As the Digital Age advances and technology takes over more jobs, workers must get better at those “human” skills computers can’t do. They must excel at critical thinking, innovative thinking, collaborating, and emotionally engaging with others in the creation and delivery of products and services. Most of all, one must excel at continuously learning…and unlearning…and relearning. Ed Hess calls this last piece “Hyper-Learning.” And he has a question for leaders: Does your workplace nurture these skills and the Hyper-Learning that powers them? Or does it do exactly the opposite?
“You must create a workplace environment that enables the behaviors that will result in the higher-order human cognitive and emotional performance that the smart technology can’t do well,” says Hess, author of Hyper-Learning: How to Adapt to the Speed of Change (Berrett-Koehler Publishers, September 2020). “In other words, the workplace must enable people to think, to manage their egos and emotions, to listen, and to emotionally engage with others in positive ways that result in high-quality collaboration. In the Digital Age, people will need to bring their ‘Best Selves’ to work.
“Making this shift requires people to engage in constant learning,” he adds. “And that means your workplace must mitigate the two big individual inhibitors of learning: ego and fear.”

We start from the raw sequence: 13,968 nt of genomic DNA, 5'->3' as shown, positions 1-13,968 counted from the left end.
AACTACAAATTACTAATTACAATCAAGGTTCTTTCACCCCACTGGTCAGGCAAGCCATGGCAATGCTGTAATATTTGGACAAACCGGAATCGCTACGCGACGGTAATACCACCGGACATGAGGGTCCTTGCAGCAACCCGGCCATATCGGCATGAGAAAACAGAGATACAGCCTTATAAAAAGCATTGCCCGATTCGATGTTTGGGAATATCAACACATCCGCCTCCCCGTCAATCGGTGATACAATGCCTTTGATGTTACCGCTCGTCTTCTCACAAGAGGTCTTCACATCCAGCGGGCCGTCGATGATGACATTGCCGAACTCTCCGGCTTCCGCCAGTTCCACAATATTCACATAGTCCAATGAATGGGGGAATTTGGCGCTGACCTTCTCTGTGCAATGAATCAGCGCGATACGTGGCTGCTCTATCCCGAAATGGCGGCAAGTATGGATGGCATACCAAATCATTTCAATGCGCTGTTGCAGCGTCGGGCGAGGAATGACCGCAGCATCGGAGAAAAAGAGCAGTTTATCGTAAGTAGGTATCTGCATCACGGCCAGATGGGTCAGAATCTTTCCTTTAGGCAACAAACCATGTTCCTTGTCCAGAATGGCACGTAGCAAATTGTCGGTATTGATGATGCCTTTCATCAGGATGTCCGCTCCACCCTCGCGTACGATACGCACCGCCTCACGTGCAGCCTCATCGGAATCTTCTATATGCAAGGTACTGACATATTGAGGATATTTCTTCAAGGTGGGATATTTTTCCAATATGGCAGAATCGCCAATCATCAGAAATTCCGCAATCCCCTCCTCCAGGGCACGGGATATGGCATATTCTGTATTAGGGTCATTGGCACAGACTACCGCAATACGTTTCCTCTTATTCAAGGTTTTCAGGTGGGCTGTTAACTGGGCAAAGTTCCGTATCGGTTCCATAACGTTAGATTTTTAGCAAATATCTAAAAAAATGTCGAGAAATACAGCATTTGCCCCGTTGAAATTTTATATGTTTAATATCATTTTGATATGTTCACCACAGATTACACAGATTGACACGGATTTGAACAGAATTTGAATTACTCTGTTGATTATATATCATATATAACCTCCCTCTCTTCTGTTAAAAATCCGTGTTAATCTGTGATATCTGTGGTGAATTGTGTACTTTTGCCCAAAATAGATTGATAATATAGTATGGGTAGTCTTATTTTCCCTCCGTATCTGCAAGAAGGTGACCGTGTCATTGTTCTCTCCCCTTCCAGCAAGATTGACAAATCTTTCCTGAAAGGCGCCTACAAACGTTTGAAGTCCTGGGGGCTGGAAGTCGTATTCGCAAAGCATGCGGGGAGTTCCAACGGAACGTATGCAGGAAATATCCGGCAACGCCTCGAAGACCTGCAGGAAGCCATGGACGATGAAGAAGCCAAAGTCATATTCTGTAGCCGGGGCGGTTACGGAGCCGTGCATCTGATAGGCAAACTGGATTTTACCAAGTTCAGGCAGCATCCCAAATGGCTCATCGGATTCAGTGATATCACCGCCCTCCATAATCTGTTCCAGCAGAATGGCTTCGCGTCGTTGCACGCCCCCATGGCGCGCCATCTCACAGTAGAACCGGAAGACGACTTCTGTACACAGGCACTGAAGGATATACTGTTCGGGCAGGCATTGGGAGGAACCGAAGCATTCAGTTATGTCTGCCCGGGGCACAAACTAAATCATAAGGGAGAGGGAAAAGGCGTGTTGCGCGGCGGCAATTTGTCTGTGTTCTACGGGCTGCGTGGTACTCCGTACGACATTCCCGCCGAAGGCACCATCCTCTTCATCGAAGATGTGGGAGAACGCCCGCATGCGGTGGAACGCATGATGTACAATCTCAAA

Unfortunately, says Hess, most workplaces are relics of the Industrial Revolution. The leadership model is command and control, and they achieve compliance through fear. In such workplaces, competition, political gamesmanship, and hierarchies thrive. Rather than being team-oriented and collaborative, they promote individualistic, survival-of-the-fittest mentalities. That type of environment in the Digital Age will be the formula for extinction.
Hess says if your company is to survive in the Digital Age, you’re going to have to humanize it. This boils down to four key concepts. Your workplace must be an idea meritocracy and embrace three key psychological principles: positivity, psychological safety, and self-determination. Ask yourself these four questions:
1. In my company, do the best ideas rise to the top? In an idea meritocracy, the best data-driven idea or judgment wins, irrespective of rank, compensation, or power. What determines any course of action is the best idea or judgment, not whose idea or judgment it is.
“If your company isn’t an idea meritocracy, people won’t behave with each other in ways that lead to the highest levels of collective human performance,” says Hess. “The kinds of high-quality conversations you need for real innovation can’t happen.”
2. Are people usually in a positive emotional mood? Leading research by cognitive, social, and positive psychologists, including Barbara Fredrickson and Alice Isen, shows that positive emotions enable and enhance cognitive processing, innovative thinking, learning, and creativity and lead to better judgments and decision-making. Negative emotions like fear and anxiety squelch them.
“There are simple things you can do at the start of a meeting to help people be in a positive mood,” he adds. “Just asking people to smile at each other or make eye contact makes a big difference. So does asking people questions that indicate you care about them as individuals. Truly listening to people is mission critical.” People will feel positive when they feel cared about as a unique human being and when they trust their colleagues and managers/leaders. Work environments that make people feel like a machine or a cog in a giant wheel will not enable the highest needed human performance in the Digital Age.